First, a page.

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Global Volcanism Program | Image GVP-11132

Multiple craters truncate the summit of Láscar volcano (left of center), and prominent lava flow levees are visible on its western flank.  To the east is the symmetrical cone of Láscar's higher twin volcano, Aguas Caliente (right of center), with its smaller circular summit crater that contains a shallow lake.  The most recent activity at this E-W-trending volcanic chain originated from Láscar volcano and continued into historical time. NASA Landsat image, 1999 (courtesy of Hawaii Synergy Project, Univ. of Hawaii Institute of Geophysics & Planetology).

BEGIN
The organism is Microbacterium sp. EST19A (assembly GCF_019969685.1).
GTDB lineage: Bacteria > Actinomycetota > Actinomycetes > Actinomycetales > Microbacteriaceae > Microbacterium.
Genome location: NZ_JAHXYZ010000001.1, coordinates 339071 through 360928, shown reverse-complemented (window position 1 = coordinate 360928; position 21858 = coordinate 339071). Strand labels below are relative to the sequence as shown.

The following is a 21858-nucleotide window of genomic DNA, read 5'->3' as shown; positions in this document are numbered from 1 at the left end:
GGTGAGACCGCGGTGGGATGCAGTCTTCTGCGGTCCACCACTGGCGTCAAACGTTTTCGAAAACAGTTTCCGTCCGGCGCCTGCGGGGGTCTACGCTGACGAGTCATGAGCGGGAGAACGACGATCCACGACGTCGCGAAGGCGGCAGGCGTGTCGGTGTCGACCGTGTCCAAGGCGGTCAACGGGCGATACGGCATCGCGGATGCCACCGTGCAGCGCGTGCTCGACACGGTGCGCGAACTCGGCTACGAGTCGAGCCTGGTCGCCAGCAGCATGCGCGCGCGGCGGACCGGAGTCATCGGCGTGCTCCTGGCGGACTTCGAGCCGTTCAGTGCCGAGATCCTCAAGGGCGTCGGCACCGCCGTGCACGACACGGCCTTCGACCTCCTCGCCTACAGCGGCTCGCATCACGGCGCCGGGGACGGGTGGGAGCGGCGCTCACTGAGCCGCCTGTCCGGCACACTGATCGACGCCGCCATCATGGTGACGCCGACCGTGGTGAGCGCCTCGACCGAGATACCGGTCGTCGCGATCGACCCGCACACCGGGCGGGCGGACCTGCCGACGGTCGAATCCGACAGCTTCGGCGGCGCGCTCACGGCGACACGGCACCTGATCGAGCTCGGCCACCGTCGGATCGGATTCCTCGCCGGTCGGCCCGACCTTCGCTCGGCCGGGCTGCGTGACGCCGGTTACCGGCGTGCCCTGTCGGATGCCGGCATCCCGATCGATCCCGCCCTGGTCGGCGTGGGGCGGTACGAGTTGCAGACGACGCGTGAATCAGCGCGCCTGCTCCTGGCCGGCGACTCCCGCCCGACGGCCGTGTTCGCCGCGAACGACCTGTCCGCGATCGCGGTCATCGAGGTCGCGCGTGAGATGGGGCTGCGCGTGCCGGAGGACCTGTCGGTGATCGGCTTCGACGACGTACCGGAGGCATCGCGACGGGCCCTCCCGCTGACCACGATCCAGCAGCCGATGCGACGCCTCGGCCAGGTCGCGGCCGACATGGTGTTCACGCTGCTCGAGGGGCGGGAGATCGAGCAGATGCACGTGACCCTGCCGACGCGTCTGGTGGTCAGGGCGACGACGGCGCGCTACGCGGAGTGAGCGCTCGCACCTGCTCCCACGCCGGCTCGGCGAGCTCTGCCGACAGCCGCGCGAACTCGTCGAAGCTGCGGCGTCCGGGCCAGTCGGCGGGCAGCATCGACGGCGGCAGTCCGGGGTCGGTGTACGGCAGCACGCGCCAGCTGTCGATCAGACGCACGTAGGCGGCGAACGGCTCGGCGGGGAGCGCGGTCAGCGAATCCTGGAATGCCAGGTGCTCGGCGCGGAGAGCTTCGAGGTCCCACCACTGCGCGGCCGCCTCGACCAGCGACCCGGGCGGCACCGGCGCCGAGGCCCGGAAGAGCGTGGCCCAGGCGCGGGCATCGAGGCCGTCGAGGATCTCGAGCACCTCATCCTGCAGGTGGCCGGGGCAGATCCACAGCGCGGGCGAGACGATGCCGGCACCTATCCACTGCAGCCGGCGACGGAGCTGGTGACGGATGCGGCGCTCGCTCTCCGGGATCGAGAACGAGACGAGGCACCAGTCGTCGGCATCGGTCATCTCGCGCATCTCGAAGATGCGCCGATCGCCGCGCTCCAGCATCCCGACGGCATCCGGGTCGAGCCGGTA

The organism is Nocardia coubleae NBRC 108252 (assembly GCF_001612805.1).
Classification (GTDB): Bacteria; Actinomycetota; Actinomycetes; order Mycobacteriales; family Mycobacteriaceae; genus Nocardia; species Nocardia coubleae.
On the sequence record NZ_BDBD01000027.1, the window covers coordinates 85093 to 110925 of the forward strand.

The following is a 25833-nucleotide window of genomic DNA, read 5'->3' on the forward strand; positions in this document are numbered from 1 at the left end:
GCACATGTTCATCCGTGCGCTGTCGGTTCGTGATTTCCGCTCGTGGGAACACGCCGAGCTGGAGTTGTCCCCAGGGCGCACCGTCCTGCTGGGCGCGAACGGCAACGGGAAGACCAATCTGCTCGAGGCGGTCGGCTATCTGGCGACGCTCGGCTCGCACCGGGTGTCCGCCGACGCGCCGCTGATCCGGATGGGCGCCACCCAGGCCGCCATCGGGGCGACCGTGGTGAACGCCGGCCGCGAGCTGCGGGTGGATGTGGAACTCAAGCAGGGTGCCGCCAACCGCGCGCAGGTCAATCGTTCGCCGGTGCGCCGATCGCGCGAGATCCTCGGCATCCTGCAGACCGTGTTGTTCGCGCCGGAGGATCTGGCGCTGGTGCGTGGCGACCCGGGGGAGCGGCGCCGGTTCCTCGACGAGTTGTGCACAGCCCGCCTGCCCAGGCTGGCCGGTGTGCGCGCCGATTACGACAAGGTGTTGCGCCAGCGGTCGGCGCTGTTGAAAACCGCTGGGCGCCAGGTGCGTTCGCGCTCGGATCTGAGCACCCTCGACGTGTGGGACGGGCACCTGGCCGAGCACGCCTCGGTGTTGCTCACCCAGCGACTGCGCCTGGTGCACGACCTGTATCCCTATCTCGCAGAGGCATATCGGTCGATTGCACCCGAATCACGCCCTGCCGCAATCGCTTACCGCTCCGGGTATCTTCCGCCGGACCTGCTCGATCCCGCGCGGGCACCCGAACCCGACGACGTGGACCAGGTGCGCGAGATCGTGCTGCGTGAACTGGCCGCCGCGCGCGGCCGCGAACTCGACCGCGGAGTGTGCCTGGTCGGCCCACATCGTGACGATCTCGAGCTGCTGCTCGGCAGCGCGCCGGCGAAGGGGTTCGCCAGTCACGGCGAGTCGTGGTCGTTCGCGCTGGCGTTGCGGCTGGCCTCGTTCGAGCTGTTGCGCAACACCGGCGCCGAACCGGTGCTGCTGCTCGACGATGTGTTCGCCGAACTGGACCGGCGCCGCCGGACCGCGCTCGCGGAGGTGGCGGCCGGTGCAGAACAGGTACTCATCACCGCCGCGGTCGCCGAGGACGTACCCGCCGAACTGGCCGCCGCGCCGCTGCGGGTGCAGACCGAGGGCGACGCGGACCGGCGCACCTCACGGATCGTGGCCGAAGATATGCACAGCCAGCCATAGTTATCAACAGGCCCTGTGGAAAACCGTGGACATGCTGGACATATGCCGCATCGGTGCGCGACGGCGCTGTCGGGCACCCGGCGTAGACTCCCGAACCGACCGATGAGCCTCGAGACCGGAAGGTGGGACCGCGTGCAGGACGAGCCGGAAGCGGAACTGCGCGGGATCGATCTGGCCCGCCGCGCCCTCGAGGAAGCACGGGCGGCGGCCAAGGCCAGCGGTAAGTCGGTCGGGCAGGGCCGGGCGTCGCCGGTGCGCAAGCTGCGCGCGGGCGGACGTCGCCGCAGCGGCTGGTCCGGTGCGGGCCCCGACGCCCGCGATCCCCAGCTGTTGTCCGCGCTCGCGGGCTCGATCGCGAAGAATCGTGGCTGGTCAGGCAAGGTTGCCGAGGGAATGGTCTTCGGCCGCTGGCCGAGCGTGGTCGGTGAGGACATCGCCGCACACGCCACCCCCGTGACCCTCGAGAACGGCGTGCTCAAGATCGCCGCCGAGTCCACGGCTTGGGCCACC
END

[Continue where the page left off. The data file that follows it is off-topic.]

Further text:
Multiple craters truncate the summit of Láscar volcano (left of center), and prominent lava flow levees are visible on its western flank. To the east is the symmetrical cone of Láscar's higher twin volcano, Aguas Caliente (right of center), with its smaller circular summit crater that contains a shallow lake. The most recent activity at this E-W-trending volcanic chain originated from Láscar volcano and continued into historical time.

NASA Landsat image, 1999 (courtesy of Hawaii Synergy Project, Univ. of Hawaii Institute of Geophysics & Planetology).


Láscar